Come April, she just dropped one game in the five matches she played at the championship, that too against Denmark’s Line Hojmark Kjaersfeldt, to set the alarm bells ringing among other top players of the world, and rightly so. The disappointment of missing out on the opportunity to defend her Olympics title would still be there, but Marin has already started with a roar, which shows in her performance as well as words. “You all know me, and I always want to win,” she had famously said upon her return.
In the one year, she was away from the game, nothing much has really changed, with regards to the top players on the circuit, except for the rankings; In fact, the top-10 consists of pretty much the same players with not many new names coming up since then. With Marin back in the fold now, it will be her battle with the old foes, and against many of which, she has a better head-to-head record. Against Japan’s Yamaguchi, in the 13 matches played, Marin has won seven times, while against Okuhara she has won nine ties, and lost eight.
She also boasts of a terrific record against Tai, where she has lost 10 and won eight, and is the only player in the world who has managed to beat the Taipei girl consistently. When it comes to reigning Olympic champion Chen Yu Fei, Marin has won thrice and lost two times. One of the brightest prospects these days, South Korea’s An Se-young has lost more often than not against the Spaniard; Marin leads 4-2 in head-to-head battles.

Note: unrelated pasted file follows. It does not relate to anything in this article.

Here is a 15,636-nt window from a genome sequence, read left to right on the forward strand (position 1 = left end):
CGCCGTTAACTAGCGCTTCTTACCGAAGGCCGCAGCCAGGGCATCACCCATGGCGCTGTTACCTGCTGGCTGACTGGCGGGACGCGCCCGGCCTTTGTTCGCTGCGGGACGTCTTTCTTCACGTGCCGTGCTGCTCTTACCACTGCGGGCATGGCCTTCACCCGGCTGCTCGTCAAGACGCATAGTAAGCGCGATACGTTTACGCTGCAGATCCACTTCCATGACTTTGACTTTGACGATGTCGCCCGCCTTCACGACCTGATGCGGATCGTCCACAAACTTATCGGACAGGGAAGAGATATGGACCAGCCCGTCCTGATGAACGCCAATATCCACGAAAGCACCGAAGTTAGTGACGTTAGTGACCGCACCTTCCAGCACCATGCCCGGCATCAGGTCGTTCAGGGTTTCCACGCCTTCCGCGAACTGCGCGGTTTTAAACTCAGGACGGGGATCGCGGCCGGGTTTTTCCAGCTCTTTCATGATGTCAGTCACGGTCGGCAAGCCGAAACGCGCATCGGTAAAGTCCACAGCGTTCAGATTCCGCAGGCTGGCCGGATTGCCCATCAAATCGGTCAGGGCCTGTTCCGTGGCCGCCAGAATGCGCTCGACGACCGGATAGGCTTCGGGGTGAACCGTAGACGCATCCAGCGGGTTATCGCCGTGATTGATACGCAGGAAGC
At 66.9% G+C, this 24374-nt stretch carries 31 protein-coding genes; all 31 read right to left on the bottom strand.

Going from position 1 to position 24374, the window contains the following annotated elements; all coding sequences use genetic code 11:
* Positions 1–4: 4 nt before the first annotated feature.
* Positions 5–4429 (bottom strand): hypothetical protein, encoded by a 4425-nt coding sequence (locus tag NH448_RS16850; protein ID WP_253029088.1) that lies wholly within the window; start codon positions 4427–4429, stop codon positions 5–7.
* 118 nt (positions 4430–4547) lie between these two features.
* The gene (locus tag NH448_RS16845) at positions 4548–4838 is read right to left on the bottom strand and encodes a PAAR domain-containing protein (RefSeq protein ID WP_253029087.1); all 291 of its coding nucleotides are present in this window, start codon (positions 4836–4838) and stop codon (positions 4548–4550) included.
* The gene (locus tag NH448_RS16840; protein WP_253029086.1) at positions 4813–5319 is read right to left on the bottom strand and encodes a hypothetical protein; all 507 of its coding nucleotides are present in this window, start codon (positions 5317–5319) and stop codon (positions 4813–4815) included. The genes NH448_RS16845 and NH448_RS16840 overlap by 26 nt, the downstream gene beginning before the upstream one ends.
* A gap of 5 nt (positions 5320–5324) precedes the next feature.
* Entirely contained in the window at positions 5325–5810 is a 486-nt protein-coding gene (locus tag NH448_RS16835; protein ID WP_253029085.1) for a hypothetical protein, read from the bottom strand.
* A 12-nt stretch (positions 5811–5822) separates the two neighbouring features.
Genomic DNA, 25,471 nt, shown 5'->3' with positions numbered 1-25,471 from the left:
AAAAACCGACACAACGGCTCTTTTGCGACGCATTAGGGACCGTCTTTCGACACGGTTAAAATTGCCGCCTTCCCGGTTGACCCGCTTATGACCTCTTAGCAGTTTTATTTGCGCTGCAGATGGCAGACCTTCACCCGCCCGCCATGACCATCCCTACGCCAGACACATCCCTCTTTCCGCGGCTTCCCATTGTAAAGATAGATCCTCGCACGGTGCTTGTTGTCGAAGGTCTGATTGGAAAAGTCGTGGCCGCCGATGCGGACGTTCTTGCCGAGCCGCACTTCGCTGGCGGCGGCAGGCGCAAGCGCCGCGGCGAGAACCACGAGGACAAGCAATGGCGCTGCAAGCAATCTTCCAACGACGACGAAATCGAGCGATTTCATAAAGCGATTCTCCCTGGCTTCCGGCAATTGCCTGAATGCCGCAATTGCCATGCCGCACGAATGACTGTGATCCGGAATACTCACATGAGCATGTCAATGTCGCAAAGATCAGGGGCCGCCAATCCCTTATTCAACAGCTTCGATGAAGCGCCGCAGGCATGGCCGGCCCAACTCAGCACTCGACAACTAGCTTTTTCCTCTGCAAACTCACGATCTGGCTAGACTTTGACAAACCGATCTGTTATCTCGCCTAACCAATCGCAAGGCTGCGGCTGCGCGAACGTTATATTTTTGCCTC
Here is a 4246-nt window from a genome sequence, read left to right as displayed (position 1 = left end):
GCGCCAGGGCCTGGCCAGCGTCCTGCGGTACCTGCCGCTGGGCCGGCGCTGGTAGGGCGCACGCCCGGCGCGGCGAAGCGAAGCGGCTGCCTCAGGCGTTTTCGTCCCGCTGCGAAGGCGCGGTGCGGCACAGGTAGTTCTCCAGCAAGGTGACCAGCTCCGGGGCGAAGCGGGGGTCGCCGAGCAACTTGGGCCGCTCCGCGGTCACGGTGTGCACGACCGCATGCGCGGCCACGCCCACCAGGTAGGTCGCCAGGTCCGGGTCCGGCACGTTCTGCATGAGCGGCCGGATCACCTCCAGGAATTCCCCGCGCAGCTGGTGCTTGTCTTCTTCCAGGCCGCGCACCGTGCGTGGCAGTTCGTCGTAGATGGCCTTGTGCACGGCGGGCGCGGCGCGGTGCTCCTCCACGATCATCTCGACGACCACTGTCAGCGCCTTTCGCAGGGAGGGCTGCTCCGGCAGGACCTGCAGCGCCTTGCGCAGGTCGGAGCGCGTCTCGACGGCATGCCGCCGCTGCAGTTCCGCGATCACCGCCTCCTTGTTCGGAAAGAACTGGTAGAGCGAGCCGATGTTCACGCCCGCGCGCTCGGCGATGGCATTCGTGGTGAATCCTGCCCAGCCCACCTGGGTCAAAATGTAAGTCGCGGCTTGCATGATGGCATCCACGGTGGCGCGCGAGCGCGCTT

While Sindhu is excellent at the net and in her defense, where Marin perhaps goes past her is her speed and deception. If after two knee surgeries, she can maintain the same form, or somehow manage to get better, the Indian badminton queen could be in for some trouble in the upcoming clashes, given that Marin is her true nemesis. Having said that, it could just be the right opportunity for Sindhu as well, to improve her record against the current world no.5, given that the latter will be a little more tentative with her footwork.
There was a time, a few years back, when Nehwal would engage Marin in long rallies close to the net and score freely. The 2015 Syed Modi International final between the two is a classic example, where Nehwal played to her strengths, tired her opponent, and won 19-21, 25-23, 21-16. But all that is a thing of the past and unfortunately, it would be unfair to expect something similar from Nehwal again.
New age players like Ashmita Chaliha and Malvika Bansod, both southpaws like Marin, have a long way to go before they can actually upset the Spaniard. While these two Indian girls do possess the talent to perhaps get past Marin in the future, for now, they just don’t seem to have enough in the tank, in both defense and attack. Fitness will also be key for them to be able to beat Marin, which cannot be labelled the best at the moment, and this is where Marin completely outscores them, despite her injury concerns lately. The latter is known to enjoy grueling and unrelenting battles with players, and her celebratory grunts are enough to upset any player’s momentum.
Now that she is finally back on the court, Marin would make sure she puts in the hard yards, to get some big wins under her belt. Upon return from a serious injury, she is as much of a threat, as she would be under normal circumstances. After her ACL tear in the right knee during a match against Nehwal in 2019, she returned strongly with a title win at China Open, against Tai, and there is no reason why things would be any different for her this time around as well.